(via Usability News)

9 October 2005

How usable is Jakob Nielsen?

Jakob Nielsen is still very popular outside the usability community. Amongst his colleagues however, his popularity has been eroding steadily. Why? There are a couple of reasons for this.

It’s an older story, but nevertheless still relevant.

Read full story

8 October 2005

Ezio Manzini on design, social innovation and sustainability

Ezio Manzini, who is a professor at the Milan Polytechnic and one of the world’s leading experts on sustainable design, recently talked about his ideas at the British Design Council.

A background paper entitled Enabling solutions, social innovation and design for sustainability (Word document, 64 kb) is available from the Design Council website.

8 October 2005

RED: design and socio-economic innovation at the Design Council

RED is a unit at the (British) Design Council that wants to challenge accepted thinking on current social and economic problems by exploring new solutions through innovative design practice.

The unit takes a proactive approach to solving problems and developing new concepts and processes for change. They see their role as to provoke, stimulate, surprise and deliver, within a context that puts people first and is based in the real world.

A small team of designers works with a range of experts drawn from such fields as economics, science, anthropology and psychoanalysis, in partnership with organisations and individuals from the public and private sector.

Through a series of rapid turnaround projects, seminars and publications in collaboration with relevant partners, they aim to provide ahead-of-the-curve insights in the context of government policy in order to make change happen.

Visit the RED website
Read manifesto (PDF, 764 kb)

8 October 2005

The state of the experience

Nick Finck of Blue Flavor ponders the question one has to ask oneself as a business owner: what kind of experience do you want your customers to receive before, during, and after they have purchased your product or service?

Read full post

7 October 2005

Twelve things that will be free []

Jimmy Wales, founder of Wikipedia, has been presenting audiences with a prediction and a challenge about the free culture movement: Ten Things that Will be Free. Jimmy’s list is inspried by David Hilbert’s address to the International Congress of Mathematicians in Paris, 1900, where he proposed 23 critical unsolved problems in mathematics. This list was enormously influential in shaping mathematical research over the 20th century, and most of the problems have been resolved. Jimmy’s list is, like Hilbert’s, an outline of what we don’t know how to do yet in the world of free culture, and a call to action. It’s also, to a certain extent, a prediction of the future – Jimmy makes the point that it’s 10 things that will be free in the next ten to twenty five years, not should be free.In a recent (September 27th) talk at the Berkman Center for Internet and Society, where Jimmy is a non-resident fellow, he presented the most recent version of the list, updated since he presented it at the Frankfurt Wikimania conference. The list is a dynamic one – it’s being reprioritized as he receives feedback from colleagues and audiences, and currently includes 12 Things that Will be Free.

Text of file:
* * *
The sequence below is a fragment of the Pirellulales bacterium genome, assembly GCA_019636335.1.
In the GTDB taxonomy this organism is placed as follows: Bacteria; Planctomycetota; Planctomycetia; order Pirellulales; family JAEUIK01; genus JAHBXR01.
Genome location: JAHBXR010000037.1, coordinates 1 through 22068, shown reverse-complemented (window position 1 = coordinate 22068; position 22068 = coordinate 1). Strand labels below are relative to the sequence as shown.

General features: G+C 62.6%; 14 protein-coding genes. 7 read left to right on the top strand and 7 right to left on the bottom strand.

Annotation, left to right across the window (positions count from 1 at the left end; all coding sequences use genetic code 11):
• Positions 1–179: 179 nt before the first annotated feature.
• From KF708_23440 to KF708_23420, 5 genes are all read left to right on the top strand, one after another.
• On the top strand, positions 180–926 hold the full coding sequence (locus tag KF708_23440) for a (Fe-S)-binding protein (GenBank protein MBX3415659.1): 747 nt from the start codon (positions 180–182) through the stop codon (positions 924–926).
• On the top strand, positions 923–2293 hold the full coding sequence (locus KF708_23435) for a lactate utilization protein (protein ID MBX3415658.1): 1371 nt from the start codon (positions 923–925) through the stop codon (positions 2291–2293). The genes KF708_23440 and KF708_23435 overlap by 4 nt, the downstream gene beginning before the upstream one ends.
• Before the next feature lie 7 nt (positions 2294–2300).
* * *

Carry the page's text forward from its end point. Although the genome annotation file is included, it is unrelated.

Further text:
Read full story

5 October 2005

Don Norman interviewed on Red Nova

Science and technology website Red Nova just published a long interview with Donald Norman on his meanwhile very well known book Emotional Design: why we love (or hate) everyday things.

(via Usernomics)

5 October 2005

New York Times on networked collaboration impacting business

Companies are embracing the potential of networked computing to let workers share their knowledge more efficiently as they nurture new ideas, new products and new ways to digitally automate all sorts of tasks.